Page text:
So there is no robust way to parse the output of ls for every possible output it could produce. If you want to do this then you just have to figure out what kind of pattern matching you think/hope will be good enough for your needs given whatever context you call ls in and then write your script based on that.

Since some other tool is creating a file of ls output for you to then have to parse you should try to get that other tool fixed since it’s well known that you shouldn’t try to parse the output of ls (see http://mywiki.wooledge.org/ParsingLs and Why *not* parse `ls` (and what to do instead)?) so that tool is setting you up for failure.

Answered By: Ed Morton

Simple solution for the simple case:

% awk 'NF == 1 { dir = $1; sub(/:$/, "", dir); next }
       NF >= 9 { $9 = dir "/" $9; print; next }
       { print }' input.txt
-rw-r--r-- 1 root root 128 May 15 2020 /etc/cron.d/0hourly
-rw------- 1 root root 235 Dec 17 2020 /etc/cron.d/sysstat
-rw------- 1 root root 235 Dec 17 2020 /etc/cron.daily/sysstat

On lines with just one field (NF == 1), remove the colon and pick the directory name, and on lines with at least nine fields, add the last seen directory name to the start of the ninth space-separated field ($9), since that’s where the (start of) the filename is in the common ls output format. Lines with the wrong number of fields are printed as-is (that would include both empty lines and the total 123 lines that ls -R outputs, not that your sample input includes them).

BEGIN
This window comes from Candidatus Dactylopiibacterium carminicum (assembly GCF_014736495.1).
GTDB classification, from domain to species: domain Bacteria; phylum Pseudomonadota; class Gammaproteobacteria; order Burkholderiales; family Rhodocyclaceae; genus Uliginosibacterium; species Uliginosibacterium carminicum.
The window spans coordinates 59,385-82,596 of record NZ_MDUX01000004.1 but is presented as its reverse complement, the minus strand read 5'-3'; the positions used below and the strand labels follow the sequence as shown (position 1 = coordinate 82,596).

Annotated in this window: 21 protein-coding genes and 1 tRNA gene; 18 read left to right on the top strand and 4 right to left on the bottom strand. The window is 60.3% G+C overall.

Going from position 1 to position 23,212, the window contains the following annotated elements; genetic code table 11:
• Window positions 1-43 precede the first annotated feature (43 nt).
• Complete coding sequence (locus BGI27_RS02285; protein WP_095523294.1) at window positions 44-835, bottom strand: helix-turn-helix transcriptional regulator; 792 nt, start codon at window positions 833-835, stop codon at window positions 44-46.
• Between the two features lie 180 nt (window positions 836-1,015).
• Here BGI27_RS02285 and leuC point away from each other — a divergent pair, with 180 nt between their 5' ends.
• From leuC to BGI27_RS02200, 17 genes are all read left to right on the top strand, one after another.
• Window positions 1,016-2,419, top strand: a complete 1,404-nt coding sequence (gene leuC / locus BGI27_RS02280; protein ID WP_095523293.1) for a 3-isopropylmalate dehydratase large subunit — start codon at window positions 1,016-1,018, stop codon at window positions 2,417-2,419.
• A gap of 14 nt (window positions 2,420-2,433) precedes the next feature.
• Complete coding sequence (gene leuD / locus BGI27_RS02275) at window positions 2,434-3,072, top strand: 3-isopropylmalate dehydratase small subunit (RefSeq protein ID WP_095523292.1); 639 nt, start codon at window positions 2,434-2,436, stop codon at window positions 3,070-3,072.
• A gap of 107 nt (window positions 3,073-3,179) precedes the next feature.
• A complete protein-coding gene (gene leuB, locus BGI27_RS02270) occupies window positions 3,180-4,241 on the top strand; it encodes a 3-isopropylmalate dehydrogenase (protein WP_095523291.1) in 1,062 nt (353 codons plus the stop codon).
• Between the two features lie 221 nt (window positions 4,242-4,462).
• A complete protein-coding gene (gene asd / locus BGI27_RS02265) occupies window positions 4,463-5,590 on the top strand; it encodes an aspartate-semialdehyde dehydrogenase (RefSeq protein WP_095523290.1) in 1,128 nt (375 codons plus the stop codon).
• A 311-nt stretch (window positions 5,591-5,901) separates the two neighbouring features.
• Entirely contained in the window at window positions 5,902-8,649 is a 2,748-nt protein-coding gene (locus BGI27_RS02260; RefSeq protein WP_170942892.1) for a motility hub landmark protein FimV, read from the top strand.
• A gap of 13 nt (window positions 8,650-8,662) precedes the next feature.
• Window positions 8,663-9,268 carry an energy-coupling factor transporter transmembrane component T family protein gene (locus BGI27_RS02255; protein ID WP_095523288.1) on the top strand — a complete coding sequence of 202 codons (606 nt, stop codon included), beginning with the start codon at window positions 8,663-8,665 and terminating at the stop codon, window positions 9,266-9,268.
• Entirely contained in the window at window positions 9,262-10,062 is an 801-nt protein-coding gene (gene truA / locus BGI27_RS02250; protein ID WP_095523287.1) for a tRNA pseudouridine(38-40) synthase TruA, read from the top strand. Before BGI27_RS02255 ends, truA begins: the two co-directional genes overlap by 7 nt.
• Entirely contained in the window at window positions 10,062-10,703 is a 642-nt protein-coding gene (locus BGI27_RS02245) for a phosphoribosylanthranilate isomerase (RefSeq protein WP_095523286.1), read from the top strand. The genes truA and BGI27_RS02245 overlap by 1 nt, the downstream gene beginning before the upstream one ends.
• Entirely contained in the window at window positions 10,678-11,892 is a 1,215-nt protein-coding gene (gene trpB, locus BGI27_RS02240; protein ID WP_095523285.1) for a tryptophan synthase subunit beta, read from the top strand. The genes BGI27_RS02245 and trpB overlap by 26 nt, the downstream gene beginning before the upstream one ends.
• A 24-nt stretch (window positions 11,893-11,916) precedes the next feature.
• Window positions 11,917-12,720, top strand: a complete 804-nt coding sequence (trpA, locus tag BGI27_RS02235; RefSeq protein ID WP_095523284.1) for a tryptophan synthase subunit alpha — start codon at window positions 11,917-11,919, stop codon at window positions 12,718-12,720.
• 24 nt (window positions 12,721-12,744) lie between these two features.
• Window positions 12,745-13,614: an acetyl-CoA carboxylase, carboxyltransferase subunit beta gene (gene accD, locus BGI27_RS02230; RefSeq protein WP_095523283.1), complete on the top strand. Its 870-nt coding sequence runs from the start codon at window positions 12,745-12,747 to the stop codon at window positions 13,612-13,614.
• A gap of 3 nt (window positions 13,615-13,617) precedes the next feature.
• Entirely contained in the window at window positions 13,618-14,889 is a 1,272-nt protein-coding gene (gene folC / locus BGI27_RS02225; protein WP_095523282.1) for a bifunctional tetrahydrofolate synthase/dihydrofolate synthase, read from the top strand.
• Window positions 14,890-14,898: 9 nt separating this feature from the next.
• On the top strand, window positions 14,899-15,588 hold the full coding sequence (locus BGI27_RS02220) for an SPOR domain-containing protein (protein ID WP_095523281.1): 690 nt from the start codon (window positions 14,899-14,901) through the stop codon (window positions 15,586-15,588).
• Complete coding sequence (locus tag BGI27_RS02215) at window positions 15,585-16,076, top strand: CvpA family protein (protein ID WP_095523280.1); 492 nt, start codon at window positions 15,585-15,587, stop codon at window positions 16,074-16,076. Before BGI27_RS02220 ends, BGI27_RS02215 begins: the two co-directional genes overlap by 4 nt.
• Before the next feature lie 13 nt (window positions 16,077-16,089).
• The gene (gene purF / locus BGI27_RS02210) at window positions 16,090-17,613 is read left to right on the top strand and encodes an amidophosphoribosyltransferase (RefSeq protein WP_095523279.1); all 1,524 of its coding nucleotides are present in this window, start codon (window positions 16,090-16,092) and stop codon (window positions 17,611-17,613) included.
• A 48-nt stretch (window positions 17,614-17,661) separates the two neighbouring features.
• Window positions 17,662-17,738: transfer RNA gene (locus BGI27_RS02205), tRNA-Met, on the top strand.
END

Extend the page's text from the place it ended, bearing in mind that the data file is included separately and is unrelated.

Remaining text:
But more generically, the output of ls can vary, so we need to be careful. For older files, the common timestamp format is May 15 2020, but for recent files, the year is replaced with the hour and minutes, e.g. Mar 29 15:38. Luckily, the number of fields doesn’t change there. But the timestamp format may change depending on the locale, and if the listing contains device files or symlinks, other fields in the output change.

With symlinks, the symlink target is added after an arrow, and for device files, the size field is replaced with the device information, which might be multiple fields, or not (the first line with the null device below is from GNU ls, the second from Mac):

lrwxr-xr-x  1 user  group  9 Mar 29 15:38 link.txt -> hello.txt
crw-rw-rw-  1 root  wheel  0x3000002 Mar 29 15:39 null
crw-rw-rw-  1 root  root 1, 3 Sep  2  2022 null

Of course, if the username or group name can also contain whitespace, that would also produce issues.


Also, the AWK script above compresses multiple spaces to one, turning e.g.
May 15 2020 into May 15 2020 and messing the alignment of other fields. If you care about that, it might be easier to switch to Perl:

% perl -lne  'chomp; if (/^S+:/) { $dir = s/:$//r; next; } s#((S+s+){8})(.*)#$1$dir/$3#; print' input.txt
-rw-r--r-- 1 root root 128 May 15  2020 /etc/cron.d/0hourly
-rw------- 1 root root 235 Dec 17  2020 /etc/cron.d/sysstat
-rw------- 1 root root 235 Dec 17  2020 /etc/cron.daily/sysstat
-rw------- 1 root root 235 Dec 17  2020 /etc/cron.daily/foo bar

Here, the key is the regex ((S+s+){8}), which matches and captures eight instances of non-whitespace characters followed by whitespace characters, so the following (.*) matches the rest of the line.

Answered By: ilkkachu